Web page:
A Star Trek fan whose ASIMIL8 Manitoba license plate was denied by the Manitoba Public Insurance (MPI) is fighting back.
Nicholas Troller has had the plate since 2015, until it was deemed that the word was offensive to indigenous people. Troller was supposed to turn in the license plate earlier this year.
But Troller turned to the Justice Centre for Constitutional Freedoms (JCCF) who will fight for the Trek fan, saying that revoking the plate was a “violation of Mr. Troller’s Charter-protected right to freedom of expression.”
“The problem is the idea that some people have that we are somehow entitled to go through life without seeing or hearing things that we find offensive,” said John Carpay, president of JCCF. “That is a big threat to freedom of expression. If I have a right to not be offended, then you don’t have a right to free speech. If you have a right to not be offended, then I don’t have a right to free speech.”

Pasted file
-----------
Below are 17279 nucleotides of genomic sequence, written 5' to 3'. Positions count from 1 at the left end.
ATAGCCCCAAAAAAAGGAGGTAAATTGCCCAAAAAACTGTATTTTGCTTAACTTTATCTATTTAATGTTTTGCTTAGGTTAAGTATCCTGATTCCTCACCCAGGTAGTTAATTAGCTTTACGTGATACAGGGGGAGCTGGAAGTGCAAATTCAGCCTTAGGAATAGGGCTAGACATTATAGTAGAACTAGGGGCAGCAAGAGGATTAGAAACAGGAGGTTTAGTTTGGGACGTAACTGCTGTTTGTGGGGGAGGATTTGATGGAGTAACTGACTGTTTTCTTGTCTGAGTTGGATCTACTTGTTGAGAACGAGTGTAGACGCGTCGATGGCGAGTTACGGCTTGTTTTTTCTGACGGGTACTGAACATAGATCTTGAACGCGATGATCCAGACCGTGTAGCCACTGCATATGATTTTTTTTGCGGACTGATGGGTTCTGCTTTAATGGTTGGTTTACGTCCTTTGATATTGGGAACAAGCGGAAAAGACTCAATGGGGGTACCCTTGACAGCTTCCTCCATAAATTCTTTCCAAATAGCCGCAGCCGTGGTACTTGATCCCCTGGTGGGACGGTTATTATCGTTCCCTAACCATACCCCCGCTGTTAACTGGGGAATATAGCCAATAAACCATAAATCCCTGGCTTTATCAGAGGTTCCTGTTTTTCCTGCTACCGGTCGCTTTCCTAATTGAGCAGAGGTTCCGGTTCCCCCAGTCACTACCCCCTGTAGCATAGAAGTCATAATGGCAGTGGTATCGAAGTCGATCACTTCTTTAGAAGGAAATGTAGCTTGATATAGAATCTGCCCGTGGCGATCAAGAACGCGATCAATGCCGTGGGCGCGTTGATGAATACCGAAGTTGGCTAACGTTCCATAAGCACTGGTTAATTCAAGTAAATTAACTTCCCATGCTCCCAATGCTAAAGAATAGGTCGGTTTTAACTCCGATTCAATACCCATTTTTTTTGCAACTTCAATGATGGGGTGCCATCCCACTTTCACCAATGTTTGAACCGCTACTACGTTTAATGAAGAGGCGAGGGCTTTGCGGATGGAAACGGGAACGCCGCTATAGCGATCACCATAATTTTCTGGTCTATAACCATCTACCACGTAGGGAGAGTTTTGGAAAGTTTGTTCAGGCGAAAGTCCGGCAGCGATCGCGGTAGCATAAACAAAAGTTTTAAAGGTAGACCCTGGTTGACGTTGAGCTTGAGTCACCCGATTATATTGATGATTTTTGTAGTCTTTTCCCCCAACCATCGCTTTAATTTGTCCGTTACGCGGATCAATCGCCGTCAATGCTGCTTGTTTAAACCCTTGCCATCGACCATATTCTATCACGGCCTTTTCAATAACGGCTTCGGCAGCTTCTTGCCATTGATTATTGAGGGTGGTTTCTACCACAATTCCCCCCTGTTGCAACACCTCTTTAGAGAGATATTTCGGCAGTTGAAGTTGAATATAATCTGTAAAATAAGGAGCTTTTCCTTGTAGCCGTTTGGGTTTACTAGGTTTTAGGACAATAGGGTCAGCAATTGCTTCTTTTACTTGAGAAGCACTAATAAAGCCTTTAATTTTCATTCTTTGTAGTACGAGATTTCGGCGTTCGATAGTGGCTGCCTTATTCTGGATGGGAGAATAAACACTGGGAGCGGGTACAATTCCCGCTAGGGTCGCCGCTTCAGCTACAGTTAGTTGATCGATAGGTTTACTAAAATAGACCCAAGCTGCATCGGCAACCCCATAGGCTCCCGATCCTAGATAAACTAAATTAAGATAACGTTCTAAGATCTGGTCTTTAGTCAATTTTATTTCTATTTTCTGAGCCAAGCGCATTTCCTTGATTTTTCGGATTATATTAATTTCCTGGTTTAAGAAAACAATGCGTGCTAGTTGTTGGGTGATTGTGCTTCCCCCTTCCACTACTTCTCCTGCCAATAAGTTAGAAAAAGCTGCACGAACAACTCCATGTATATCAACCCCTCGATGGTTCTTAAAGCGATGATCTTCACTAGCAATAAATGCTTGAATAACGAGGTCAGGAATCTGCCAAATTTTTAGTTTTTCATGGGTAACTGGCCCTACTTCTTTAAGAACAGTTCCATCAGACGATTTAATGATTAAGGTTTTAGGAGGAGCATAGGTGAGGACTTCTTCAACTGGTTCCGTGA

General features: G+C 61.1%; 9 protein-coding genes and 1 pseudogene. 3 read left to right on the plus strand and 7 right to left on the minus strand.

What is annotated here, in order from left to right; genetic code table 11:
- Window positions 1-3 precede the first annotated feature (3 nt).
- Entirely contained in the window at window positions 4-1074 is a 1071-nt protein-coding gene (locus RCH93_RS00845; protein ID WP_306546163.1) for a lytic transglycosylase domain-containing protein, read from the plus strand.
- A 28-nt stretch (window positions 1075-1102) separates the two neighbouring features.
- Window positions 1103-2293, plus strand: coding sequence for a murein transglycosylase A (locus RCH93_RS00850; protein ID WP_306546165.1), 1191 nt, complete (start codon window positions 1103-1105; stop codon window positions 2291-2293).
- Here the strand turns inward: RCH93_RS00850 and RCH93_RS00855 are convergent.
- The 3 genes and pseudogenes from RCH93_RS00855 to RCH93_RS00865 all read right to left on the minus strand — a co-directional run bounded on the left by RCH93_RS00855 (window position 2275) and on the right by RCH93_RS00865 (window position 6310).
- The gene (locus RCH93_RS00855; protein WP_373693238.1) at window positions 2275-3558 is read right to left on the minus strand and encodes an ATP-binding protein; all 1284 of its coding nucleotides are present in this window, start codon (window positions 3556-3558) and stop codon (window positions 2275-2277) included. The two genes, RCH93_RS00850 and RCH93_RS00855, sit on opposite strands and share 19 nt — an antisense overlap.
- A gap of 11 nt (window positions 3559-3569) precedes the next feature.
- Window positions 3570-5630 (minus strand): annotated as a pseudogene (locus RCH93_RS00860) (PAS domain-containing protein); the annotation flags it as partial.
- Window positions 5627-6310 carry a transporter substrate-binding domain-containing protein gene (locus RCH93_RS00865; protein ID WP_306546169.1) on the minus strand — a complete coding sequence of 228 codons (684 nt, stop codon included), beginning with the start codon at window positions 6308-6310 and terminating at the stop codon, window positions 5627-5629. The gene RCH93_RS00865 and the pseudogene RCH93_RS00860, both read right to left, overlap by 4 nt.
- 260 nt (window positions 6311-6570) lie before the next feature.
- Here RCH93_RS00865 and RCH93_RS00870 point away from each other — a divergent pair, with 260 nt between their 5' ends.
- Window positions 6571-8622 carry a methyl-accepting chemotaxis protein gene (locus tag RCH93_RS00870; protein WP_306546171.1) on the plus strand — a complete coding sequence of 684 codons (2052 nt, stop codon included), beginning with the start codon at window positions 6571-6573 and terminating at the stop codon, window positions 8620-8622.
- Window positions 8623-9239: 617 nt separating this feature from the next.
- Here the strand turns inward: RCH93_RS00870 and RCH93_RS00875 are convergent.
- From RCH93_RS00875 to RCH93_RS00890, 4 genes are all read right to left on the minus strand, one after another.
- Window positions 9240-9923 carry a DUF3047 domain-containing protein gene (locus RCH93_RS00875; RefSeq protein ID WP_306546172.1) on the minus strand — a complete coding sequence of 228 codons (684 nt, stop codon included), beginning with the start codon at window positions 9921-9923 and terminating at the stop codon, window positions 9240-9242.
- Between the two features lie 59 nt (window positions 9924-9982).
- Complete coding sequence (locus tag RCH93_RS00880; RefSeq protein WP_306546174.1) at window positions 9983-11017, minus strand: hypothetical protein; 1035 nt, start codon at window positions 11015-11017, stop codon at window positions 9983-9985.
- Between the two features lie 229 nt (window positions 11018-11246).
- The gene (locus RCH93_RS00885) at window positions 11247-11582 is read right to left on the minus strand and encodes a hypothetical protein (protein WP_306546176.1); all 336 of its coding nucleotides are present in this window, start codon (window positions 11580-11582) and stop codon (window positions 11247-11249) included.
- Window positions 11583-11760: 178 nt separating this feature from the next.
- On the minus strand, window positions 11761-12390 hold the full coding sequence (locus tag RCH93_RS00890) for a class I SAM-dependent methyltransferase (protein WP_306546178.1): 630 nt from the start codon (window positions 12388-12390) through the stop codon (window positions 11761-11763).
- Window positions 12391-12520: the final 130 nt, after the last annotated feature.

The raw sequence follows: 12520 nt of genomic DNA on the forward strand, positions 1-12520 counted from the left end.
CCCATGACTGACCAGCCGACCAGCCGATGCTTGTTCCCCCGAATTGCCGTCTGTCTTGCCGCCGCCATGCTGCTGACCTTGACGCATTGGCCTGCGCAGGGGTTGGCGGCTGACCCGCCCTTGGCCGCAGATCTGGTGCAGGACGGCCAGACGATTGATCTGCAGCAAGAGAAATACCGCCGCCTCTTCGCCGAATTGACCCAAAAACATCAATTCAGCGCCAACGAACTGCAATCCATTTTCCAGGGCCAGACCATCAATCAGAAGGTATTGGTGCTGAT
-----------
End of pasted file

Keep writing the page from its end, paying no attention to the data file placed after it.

Carpay said that the JCCF would be “filing a request for a judicial review by the end of July,” and “in a judicial review, the court would be asked to set aside MPI‘s decision to deny the license plate to Troller.”
MPI responded by saying that “The word ‘assimilate’ has become closely associated with the harm occasioned by the Indian residential schools system” and that is why they wanted to recall the plate.
In the meanwhile, Troller has a new Trek-themed plate, COLECTV. One can only hope that this time, the plate doesn’t offend someone somewhere somehow.
Source: Winnipeg Free Press